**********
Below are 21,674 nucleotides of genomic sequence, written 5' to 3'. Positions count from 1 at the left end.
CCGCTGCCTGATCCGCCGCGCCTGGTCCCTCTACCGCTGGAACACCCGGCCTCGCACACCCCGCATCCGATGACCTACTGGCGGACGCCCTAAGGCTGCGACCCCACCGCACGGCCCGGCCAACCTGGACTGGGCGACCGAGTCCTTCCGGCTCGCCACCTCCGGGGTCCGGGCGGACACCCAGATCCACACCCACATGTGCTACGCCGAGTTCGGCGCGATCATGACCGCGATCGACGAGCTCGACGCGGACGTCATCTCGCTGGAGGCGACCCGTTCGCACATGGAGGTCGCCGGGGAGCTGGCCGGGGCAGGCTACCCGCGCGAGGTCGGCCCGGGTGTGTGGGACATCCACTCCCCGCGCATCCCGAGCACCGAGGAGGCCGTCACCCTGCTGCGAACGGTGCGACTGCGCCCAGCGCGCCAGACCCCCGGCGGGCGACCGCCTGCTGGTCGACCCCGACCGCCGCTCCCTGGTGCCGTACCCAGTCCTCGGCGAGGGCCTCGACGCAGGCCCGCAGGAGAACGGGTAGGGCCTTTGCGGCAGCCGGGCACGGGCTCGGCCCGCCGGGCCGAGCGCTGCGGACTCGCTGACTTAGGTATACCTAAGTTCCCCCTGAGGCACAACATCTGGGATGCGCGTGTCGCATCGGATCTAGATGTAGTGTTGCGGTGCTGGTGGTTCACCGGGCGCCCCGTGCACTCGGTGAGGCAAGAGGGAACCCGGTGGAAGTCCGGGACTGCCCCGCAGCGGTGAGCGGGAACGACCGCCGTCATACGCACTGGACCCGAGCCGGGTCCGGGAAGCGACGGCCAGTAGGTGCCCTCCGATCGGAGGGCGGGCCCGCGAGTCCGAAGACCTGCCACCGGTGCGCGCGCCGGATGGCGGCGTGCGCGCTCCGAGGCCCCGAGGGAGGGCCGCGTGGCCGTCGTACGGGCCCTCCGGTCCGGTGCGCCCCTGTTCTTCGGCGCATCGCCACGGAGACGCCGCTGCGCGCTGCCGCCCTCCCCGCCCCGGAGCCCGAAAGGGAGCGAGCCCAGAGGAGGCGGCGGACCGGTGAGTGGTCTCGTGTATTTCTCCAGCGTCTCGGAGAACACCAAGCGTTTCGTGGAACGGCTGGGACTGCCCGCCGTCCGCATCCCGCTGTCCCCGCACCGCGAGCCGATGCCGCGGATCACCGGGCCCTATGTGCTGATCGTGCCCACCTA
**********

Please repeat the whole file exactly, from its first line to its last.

Below are 21,674 nucleotides of genomic sequence, written 5' to 3'. Positions count from 1 at the left end.
CCGCTGCCTGATCCGCCGCGCCTGGTCCCTCTACCGCTGGAACACCCGGCCTCGCACACCCCGCATCCGATGACCTACTGGCGGACGCCCTAAGGCTGCGACCCCACCGCACGGCCCGGCCAACCTGGACTGGGCGACCGAGTCCTTCCGGCTCGCCACCTCCGGGGTCCGGGCGGACACCCAGATCCACACCCACATGTGCTACGCCGAGTTCGGCGCGATCATGACCGCGATCGACGAGCTCGACGCGGACGTCATCTCGCTGGAGGCGACCCGTTCGCACATGGAGGTCGCCGGGGAGCTGGCCGGGGCAGGCTACCCGCGCGAGGTCGGCCCGGGTGTGTGGGACATCCACTCCCCGCGCATCCCGAGCACCGAGGAGGCCGTCACCCTGCTGCGAACGGTGCGACTGCGCCCAGCGCGCCAGACCCCCGGCGGGCGACCGCCTGCTGGTCGACCCCGACCGCCGCTCCCTGGTGCCGTACCCAGTCCTCGGCGAGGGCCTCGACGCAGGCCCGCAGGAGAACGGGTAGGGCCTTTGCGGCAGCCGGGCACGGGCTCGGCCCGCCGGGCCGAGCGCTGCGGACTCGCTGACTTAGGTATACCTAAGTTCCCCCTGAGGCACAACATCTGGGATGCGCGTGTCGCATCGGATCTAGATGTAGTGTTGCGGTGCTGGTGGTTCACCGGGCGCCCCGTGCACTCGGTGAGGCAAGAGGGAACCCGGTGGAAGTCCGGGACTGCCCCGCAGCGGTGAGCGGGAACGACCGCCGTCATACGCACTGGACCCGAGCCGGGTCCGGGAAGCGACGGCCAGTAGGTGCCCTCCGATCGGAGGGCGGGCCCGCGAGTCCGAAGACCTGCCACCGGTGCGCGCGCCGGATGGCGGCGTGCGCGCTCCGAGGCCCCGAGGGAGGGCCGCGTGGCCGTCGTACGGGCCCTCCGGTCCGGTGCGCCCCTGTTCTTCGGCGCATCGCCACGGAGACGCCGCTGCGCGCTGCCGCCCTCCCCGCCCCGGAGCCCGAAAGGGAGCGAGCCCAGAGGAGGCGGCGGACCGGTGAGTGGTCTCGTGTATTTCTCCAGCGTCTCGGAGAACACCAAGCGTTTCGTGGAACGGCTGGGACTGCCCGCCGTCCGCATCCCGCTGTCCCCGCACCGCGAGCCGATGCCGCGGATCACCGGGCCCTATGTGCTGATCGTGCCCACCTA